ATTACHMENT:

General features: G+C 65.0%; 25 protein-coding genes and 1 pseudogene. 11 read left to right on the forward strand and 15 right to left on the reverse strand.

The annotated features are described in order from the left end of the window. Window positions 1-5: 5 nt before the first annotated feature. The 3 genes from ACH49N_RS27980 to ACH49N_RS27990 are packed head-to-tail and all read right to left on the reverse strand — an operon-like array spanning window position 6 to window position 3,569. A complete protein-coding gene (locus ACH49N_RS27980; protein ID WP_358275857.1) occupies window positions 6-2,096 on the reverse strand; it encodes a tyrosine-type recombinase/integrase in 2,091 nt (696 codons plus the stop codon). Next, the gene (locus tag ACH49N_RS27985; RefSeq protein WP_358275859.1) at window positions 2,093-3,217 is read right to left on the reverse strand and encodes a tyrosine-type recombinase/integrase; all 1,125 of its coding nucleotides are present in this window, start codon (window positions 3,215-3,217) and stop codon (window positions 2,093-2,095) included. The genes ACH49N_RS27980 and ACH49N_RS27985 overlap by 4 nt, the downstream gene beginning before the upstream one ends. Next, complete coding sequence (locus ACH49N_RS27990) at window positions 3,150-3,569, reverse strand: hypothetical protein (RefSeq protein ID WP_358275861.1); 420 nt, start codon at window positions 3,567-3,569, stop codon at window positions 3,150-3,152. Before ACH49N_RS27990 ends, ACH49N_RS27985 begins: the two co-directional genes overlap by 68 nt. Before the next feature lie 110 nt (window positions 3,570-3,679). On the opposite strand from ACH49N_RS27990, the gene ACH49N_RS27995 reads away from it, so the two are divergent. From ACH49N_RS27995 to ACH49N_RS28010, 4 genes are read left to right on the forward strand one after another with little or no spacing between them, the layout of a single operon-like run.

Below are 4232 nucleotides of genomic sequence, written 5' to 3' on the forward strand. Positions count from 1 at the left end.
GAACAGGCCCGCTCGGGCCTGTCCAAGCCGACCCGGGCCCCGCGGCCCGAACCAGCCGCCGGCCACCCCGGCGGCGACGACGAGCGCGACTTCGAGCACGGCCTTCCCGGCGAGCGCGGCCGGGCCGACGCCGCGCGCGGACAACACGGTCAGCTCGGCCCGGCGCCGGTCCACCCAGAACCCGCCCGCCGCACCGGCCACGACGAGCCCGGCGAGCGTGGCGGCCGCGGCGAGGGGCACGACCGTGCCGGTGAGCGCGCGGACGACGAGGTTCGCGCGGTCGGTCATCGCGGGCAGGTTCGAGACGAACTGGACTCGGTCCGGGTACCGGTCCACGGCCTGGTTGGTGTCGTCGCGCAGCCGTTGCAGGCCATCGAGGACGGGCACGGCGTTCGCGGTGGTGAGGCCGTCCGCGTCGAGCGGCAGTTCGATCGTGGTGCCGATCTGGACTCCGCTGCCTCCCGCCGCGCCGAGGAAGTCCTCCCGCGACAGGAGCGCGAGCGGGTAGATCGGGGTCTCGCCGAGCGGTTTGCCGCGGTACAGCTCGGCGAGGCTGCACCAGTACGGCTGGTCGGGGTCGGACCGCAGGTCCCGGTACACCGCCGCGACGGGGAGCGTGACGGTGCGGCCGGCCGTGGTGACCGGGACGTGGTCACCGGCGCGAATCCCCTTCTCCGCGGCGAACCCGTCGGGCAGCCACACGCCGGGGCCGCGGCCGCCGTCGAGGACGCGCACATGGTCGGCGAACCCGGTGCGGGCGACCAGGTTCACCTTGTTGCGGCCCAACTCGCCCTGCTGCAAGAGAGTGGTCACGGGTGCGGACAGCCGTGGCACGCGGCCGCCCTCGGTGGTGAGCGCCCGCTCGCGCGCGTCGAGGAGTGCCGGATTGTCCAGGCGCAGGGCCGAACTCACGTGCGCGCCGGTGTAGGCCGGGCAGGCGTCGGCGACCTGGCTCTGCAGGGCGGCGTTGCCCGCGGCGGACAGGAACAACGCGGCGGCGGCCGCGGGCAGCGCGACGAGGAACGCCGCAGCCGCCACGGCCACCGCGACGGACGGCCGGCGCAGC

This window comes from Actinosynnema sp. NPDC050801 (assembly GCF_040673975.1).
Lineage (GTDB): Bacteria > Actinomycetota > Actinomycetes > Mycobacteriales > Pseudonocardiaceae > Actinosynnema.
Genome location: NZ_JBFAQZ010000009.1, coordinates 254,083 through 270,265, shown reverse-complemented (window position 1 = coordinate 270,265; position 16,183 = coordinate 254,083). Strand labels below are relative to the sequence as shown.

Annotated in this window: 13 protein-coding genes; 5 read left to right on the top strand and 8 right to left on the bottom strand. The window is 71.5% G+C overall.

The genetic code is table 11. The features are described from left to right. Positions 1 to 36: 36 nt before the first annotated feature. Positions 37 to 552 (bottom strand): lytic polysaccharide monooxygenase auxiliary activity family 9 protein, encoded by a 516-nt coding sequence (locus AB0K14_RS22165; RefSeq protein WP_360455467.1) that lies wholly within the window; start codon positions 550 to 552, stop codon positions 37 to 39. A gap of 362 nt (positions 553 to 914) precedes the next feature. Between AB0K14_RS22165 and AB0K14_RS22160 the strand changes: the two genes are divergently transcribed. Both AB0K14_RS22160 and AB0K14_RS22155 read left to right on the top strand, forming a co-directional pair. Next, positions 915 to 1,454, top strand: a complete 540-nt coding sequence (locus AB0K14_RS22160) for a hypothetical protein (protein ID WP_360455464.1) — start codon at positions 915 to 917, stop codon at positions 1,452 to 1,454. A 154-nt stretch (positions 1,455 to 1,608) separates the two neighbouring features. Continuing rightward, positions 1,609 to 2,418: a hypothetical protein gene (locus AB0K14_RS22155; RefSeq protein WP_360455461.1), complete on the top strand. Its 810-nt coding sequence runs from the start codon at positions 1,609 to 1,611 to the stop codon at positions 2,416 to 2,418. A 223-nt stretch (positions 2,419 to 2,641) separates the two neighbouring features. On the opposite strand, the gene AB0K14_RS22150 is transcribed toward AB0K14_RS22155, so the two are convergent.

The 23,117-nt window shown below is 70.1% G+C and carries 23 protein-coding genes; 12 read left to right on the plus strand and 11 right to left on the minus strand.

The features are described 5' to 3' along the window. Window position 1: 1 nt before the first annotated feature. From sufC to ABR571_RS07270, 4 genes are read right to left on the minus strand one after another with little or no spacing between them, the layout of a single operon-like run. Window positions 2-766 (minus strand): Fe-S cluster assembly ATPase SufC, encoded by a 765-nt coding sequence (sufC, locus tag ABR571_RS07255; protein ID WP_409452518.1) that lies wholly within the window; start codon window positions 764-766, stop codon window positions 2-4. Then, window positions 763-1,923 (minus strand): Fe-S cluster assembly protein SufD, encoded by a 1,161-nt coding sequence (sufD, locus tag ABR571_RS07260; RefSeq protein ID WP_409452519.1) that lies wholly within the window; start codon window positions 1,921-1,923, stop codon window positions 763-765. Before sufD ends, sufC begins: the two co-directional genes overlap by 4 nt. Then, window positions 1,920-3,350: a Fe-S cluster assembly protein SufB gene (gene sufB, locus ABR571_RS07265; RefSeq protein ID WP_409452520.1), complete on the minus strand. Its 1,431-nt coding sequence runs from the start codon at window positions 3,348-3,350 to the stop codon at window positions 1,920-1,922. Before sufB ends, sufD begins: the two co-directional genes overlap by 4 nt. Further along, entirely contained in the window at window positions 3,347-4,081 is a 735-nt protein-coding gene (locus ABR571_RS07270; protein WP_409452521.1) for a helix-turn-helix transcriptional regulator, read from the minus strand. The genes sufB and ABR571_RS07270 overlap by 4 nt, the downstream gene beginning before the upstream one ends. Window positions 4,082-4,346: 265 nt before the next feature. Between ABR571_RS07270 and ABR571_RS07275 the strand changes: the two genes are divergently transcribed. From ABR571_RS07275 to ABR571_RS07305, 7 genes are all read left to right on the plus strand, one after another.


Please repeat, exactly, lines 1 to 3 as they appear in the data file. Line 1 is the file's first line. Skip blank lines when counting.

General features: G+C 65.0%; 25 protein-coding genes and 1 pseudogene. 11 read left to right on the forward strand and 15 right to left on the reverse strand.

The annotated features are described in order from the left end of the window. Window positions 1-5: 5 nt before the first annotated feature. The 3 genes from ACH49N_RS27980 to ACH49N_RS27990 are packed head-to-tail and all read right to left on the reverse strand — an operon-like array spanning window position 6 to window position 3,569. A complete protein-coding gene (locus ACH49N_RS27980; protein ID WP_358275857.1) occupies window positions 6-2,096 on the reverse strand; it encodes a tyrosine-type recombinase/integrase in 2,091 nt (696 codons plus the stop codon). Next, the gene (locus tag ACH49N_RS27985; RefSeq protein WP_358275859.1) at window positions 2,093-3,217 is read right to left on the reverse strand and encodes a tyrosine-type recombinase/integrase; all 1,125 of its coding nucleotides are present in this window, start codon (window positions 3,215-3,217) and stop codon (window positions 2,093-2,095) included. The genes ACH49N_RS27980 and ACH49N_RS27985 overlap by 4 nt, the downstream gene beginning before the upstream one ends. Next, complete coding sequence (locus ACH49N_RS27990) at window positions 3,150-3,569, reverse strand: hypothetical protein (RefSeq protein ID WP_358275861.1); 420 nt, start codon at window positions 3,567-3,569, stop codon at window positions 3,150-3,152. Before ACH49N_RS27990 ends, ACH49N_RS27985 begins: the two co-directional genes overlap by 68 nt. Before the next feature lie 110 nt (window positions 3,570-3,679). On the opposite strand from ACH49N_RS27990, the gene ACH49N_RS27995 reads away from it, so the two are divergent. From ACH49N_RS27995 to ACH49N_RS28010, 4 genes are read left to right on the forward strand one after another with little or no spacing between them, the layout of a single operon-like run.

Below are 4232 nucleotides of genomic sequence, written 5' to 3' on the forward strand. Positions count from 1 at the left end.